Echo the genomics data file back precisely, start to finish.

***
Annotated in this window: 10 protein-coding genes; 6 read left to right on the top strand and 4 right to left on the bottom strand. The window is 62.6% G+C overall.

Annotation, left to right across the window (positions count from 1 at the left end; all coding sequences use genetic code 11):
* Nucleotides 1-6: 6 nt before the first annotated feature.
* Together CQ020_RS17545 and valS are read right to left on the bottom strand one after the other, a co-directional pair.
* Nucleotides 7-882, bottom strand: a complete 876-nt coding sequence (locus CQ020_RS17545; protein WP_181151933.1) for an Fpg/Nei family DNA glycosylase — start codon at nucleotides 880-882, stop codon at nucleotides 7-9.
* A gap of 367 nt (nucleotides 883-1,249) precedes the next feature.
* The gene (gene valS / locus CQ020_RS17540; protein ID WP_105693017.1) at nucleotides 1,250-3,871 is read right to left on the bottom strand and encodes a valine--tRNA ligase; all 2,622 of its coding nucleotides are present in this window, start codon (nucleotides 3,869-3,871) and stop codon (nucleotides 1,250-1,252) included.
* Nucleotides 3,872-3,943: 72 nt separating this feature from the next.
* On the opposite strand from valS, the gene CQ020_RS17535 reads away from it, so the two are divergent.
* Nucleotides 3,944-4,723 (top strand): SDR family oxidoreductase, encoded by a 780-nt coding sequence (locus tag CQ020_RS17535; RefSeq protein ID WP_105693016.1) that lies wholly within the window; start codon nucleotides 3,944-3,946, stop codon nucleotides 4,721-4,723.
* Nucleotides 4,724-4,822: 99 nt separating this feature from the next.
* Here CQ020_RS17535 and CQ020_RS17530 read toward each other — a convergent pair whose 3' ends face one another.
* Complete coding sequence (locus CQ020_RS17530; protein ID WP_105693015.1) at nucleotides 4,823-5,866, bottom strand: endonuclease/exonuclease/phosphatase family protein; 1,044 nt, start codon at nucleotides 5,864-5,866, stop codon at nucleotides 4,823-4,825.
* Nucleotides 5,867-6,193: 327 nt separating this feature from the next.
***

Annotated in this window: 10 protein-coding genes; 6 read left to right on the top strand and 4 right to left on the bottom strand. The window is 62.6% G+C overall.

Annotation, left to right across the window (positions count from 1 at the left end; all coding sequences use genetic code 11):
* Nucleotides 1-6: 6 nt before the first annotated feature.
* Together CQ020_RS17545 and valS are read right to left on the bottom strand one after the other, a co-directional pair.
* Nucleotides 7-882, bottom strand: a complete 876-nt coding sequence (locus CQ020_RS17545; protein WP_181151933.1) for an Fpg/Nei family DNA glycosylase — start codon at nucleotides 880-882, stop codon at nucleotides 7-9.
* A gap of 367 nt (nucleotides 883-1,249) precedes the next feature.
* The gene (gene valS / locus CQ020_RS17540; protein ID WP_105693017.1) at nucleotides 1,250-3,871 is read right to left on the bottom strand and encodes a valine--tRNA ligase; all 2,622 of its coding nucleotides are present in this window, start codon (nucleotides 3,869-3,871) and stop codon (nucleotides 1,250-1,252) included.
* Nucleotides 3,872-3,943: 72 nt separating this feature from the next.
* On the opposite strand from valS, the gene CQ020_RS17535 reads away from it, so the two are divergent.
* Nucleotides 3,944-4,723 (top strand): SDR family oxidoreductase, encoded by a 780-nt coding sequence (locus tag CQ020_RS17535; RefSeq protein ID WP_105693016.1) that lies wholly within the window; start codon nucleotides 3,944-3,946, stop codon nucleotides 4,721-4,723.
* Nucleotides 4,724-4,822: 99 nt separating this feature from the next.
* Here CQ020_RS17535 and CQ020_RS17530 read toward each other — a convergent pair whose 3' ends face one another.
* Complete coding sequence (locus CQ020_RS17530; protein ID WP_105693015.1) at nucleotides 4,823-5,866, bottom strand: endonuclease/exonuclease/phosphatase family protein; 1,044 nt, start codon at nucleotides 5,864-5,866, stop codon at nucleotides 4,823-4,825.
* Nucleotides 5,867-6,193: 327 nt separating this feature from the next.